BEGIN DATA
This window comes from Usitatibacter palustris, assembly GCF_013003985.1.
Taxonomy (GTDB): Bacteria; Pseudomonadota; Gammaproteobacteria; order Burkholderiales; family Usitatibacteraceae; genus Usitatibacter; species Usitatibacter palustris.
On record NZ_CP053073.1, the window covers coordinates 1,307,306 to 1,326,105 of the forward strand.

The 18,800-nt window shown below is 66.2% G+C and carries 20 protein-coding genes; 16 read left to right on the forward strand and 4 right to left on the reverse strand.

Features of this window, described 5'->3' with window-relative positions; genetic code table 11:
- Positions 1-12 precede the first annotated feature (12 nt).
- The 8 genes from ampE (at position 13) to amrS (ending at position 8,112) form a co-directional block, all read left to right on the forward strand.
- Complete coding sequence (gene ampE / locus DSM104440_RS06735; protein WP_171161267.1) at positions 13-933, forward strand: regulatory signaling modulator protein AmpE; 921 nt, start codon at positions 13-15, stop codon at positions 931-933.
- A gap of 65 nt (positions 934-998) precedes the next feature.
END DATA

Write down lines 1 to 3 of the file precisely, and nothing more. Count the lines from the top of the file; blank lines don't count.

This window comes from Usitatibacter palustris, assembly GCF_013003985.1.
Taxonomy (GTDB): Bacteria; Pseudomonadota; Gammaproteobacteria; order Burkholderiales; family Usitatibacteraceae; genus Usitatibacter; species Usitatibacter palustris.
On record NZ_CP053073.1, the window covers coordinates 1,307,306 to 1,326,105 of the forward strand.